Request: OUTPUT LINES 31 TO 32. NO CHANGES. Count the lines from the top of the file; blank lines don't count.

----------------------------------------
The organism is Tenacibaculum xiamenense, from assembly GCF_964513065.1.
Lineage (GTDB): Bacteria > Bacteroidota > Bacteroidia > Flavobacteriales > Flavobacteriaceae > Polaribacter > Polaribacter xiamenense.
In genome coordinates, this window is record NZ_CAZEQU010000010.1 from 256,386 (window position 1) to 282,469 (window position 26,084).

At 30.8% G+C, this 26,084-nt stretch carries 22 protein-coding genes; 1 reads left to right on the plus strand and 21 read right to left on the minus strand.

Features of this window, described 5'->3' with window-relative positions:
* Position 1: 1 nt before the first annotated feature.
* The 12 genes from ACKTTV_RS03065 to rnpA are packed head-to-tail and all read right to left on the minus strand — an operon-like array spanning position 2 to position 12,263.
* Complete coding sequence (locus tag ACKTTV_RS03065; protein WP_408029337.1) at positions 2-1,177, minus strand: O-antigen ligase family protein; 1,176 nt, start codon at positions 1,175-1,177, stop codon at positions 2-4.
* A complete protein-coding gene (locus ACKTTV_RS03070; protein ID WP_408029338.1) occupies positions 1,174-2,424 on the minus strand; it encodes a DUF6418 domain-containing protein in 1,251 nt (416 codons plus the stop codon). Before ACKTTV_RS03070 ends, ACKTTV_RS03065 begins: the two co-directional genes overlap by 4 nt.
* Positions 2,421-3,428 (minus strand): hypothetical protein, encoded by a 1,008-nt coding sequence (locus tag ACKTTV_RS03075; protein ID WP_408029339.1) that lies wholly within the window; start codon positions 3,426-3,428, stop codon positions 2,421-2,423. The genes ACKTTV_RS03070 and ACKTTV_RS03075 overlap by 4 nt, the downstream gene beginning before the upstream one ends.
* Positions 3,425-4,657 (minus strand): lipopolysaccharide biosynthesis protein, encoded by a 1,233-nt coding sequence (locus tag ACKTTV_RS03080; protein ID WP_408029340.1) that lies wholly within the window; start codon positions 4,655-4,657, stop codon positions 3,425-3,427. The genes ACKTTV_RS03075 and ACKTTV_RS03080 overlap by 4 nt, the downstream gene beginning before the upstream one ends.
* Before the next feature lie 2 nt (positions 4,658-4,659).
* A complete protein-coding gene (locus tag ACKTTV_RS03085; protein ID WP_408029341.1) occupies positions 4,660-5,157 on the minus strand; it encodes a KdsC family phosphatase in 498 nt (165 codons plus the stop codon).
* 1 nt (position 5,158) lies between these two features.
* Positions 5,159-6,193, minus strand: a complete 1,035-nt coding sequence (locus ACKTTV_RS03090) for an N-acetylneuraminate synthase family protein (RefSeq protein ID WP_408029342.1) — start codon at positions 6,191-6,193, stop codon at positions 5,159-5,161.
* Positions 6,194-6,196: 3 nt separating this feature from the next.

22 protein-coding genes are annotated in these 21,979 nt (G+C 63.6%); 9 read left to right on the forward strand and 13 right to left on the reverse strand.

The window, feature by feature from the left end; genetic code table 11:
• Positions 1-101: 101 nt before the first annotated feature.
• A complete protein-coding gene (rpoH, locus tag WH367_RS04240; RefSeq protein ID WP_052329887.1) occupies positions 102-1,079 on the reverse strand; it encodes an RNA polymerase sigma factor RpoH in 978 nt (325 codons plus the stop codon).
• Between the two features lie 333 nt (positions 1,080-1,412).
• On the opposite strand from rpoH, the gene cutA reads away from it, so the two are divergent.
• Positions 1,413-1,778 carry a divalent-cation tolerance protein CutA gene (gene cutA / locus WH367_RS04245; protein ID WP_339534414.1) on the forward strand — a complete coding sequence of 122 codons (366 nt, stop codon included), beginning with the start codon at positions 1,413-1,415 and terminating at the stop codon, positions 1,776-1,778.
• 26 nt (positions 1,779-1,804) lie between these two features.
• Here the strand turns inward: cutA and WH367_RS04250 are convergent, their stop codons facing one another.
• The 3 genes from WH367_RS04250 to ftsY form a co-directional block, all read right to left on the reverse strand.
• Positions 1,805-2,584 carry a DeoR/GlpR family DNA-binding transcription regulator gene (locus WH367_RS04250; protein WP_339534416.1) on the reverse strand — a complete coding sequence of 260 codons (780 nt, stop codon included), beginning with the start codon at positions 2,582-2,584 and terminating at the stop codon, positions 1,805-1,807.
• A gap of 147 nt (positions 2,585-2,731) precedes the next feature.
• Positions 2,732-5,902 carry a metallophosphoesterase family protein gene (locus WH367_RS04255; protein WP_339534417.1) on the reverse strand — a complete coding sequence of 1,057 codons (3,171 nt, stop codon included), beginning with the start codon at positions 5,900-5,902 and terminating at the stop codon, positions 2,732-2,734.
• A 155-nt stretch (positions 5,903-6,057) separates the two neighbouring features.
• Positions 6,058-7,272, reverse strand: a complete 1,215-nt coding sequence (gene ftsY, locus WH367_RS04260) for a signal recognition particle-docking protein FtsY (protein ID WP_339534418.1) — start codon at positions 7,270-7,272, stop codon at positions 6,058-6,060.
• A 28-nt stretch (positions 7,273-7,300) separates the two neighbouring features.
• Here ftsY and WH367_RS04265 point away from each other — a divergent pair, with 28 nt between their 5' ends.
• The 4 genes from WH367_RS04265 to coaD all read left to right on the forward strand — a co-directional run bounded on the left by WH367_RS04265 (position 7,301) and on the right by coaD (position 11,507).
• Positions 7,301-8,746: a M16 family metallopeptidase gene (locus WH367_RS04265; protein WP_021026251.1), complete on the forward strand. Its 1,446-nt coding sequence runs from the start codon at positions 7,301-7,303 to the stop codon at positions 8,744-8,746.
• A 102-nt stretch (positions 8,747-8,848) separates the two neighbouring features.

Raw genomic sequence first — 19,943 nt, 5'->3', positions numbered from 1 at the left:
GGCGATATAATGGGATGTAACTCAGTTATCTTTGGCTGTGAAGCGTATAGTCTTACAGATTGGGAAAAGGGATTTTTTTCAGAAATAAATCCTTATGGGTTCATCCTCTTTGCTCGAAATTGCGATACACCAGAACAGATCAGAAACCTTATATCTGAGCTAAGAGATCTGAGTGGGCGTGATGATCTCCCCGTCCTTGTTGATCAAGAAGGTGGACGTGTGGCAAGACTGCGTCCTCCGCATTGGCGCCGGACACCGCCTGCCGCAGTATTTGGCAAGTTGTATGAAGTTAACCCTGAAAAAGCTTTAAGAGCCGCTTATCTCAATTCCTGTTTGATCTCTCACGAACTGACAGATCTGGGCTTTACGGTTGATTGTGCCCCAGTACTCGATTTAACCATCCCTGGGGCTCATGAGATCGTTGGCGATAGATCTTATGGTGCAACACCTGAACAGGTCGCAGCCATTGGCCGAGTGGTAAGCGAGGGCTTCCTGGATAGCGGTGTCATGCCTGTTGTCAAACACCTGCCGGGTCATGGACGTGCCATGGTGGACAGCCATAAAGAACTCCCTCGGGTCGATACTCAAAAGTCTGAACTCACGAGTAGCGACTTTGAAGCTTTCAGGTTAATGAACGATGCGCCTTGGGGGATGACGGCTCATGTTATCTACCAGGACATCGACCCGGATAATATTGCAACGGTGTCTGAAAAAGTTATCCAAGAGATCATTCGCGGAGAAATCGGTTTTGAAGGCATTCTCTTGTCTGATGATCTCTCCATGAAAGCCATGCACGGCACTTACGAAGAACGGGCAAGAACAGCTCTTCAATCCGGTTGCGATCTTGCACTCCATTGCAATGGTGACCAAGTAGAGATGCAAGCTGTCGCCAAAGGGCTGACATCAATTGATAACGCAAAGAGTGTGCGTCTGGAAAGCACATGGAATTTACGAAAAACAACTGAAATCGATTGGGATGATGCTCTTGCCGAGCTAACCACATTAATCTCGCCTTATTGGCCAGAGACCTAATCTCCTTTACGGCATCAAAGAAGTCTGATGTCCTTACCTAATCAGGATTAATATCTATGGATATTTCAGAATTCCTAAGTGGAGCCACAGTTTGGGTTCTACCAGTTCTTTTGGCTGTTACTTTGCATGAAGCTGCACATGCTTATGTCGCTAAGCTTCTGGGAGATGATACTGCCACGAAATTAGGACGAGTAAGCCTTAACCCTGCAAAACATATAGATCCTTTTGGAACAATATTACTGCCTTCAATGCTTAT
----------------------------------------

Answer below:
• Positions 6,058-7,272, reverse strand: a complete 1,215-nt coding sequence (gene ftsY, locus WH367_RS04260) for a signal recognition particle-docking protein FtsY (protein ID WP_339534418.1) — start codon at positions 7,270-7,272, stop codon at positions 6,058-6,060.
• A 28-nt stretch (positions 7,273-7,300) separates the two neighbouring features.